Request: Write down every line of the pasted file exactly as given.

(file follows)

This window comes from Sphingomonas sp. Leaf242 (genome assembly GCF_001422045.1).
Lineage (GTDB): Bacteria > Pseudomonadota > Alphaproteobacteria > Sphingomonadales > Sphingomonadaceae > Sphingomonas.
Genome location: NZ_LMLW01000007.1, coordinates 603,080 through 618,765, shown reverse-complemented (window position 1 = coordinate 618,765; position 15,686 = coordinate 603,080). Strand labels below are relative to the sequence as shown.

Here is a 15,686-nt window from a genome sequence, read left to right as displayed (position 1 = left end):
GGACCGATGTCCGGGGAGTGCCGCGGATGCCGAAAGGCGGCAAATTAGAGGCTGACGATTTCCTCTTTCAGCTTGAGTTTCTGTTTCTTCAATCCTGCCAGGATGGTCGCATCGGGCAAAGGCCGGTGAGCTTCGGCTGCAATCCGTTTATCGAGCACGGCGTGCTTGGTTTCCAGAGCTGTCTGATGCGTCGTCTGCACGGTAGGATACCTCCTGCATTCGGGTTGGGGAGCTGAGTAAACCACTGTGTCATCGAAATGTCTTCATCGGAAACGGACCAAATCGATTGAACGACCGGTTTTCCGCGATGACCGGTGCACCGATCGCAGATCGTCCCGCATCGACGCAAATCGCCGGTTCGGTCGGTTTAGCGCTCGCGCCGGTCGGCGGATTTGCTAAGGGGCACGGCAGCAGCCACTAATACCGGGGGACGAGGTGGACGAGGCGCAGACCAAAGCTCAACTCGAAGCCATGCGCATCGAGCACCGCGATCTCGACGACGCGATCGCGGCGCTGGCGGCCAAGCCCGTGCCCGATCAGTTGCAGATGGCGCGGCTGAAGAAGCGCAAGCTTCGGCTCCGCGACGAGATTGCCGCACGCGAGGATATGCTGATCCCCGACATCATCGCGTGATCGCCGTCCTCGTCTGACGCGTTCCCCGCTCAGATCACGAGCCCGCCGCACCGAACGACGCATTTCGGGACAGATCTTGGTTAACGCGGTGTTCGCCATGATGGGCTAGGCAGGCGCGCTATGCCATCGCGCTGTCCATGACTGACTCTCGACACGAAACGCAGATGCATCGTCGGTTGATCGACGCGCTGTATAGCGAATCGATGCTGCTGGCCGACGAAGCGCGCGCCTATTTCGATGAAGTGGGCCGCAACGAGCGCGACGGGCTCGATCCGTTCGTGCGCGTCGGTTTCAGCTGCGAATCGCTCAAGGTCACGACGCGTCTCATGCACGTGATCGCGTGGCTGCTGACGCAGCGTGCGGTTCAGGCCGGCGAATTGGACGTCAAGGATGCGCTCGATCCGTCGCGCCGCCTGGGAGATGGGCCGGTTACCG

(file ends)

This window comes from Sphingomonas sp. Leaf242 (genome assembly GCF_001422045.1).
Lineage (GTDB): Bacteria > Pseudomonadota > Alphaproteobacteria > Sphingomonadales > Sphingomonadaceae > Sphingomonas.
Genome location: NZ_LMLW01000007.1, coordinates 603,080 through 618,765, shown reverse-complemented (window position 1 = coordinate 618,765; position 15,686 = coordinate 603,080). Strand labels below are relative to the sequence as shown.

Here is a 15,686-nt window from a genome sequence, read left to right as displayed (position 1 = left end):
GGACCGATGTCCGGGGAGTGCCGCGGATGCCGAAAGGCGGCAAATTAGAGGCTGACGATTTCCTCTTTCAGCTTGAGTTTCTGTTTCTTCAATCCTGCCAGGATGGTCGCATCGGGCAAAGGCCGGTGAGCTTCGGCTGCAATCCGTTTATCGAGCACGGCGTGCTTGGTTTCCAGAGCTGTCTGATGCGTCGTCTGCACGGTAGGATACCTCCTGCATTCGGGTTGGGGAGCTGAGTAAACCACTGTGTCATCGAAATGTCTTCATCGGAAACGGACCAAATCGATTGAACGACCGGTTTTCCGCGATGACCGGTGCACCGATCGCAGATCGTCCCGCATCGACGCAAATCGCCGGTTCGGTCGGTTTAGCGCTCGCGCCGGTCGGCGGATTTGCTAAGGGGCACGGCAGCAGCCACTAATACCGGGGGACGAGGTGGACGAGGCGCAGACCAAAGCTCAACTCGAAGCCATGCGCATCGAGCACCGCGATCTCGACGACGCGATCGCGGCGCTGGCGGCCAAGCCCGTGCCCGATCAGTTGCAGATGGCGCGGCTGAAGAAGCGCAAGCTTCGGCTCCGCGACGAGATTGCCGCACGCGAGGATATGCTGATCCCCGACATCATCGCGTGATCGCCGTCCTCGTCTGACGCGTTCCCCGCTCAGATCACGAGCCCGCCGCACCGAACGACGCATTTCGGGACAGATCTTGGTTAACGCGGTGTTCGCCATGATGGGCTAGGCAGGCGCGCTATGCCATCGCGCTGTCCATGACTGACTCTCGACACGAAACGCAGATGCATCGTCGGTTGATCGACGCGCTGTATAGCGAATCGATGCTGCTGGCCGACGAAGCGCGCGCCTATTTCGATGAAGTGGGCCGCAACGAGCGCGACGGGCTCGATCCGTTCGTGCGCGTCGGTTTCAGCTGCGAATCGCTCAAGGTCACGACGCGTCTCATGCACGTGATCGCGTGGCTGCTGACGCAGCGTGCGGTTCAGGCCGGCGAATTGGACGTCAAGGATGCGCTCGATCCGTCGCGCCGCCTGGGAGATGGGCCGGTTACCG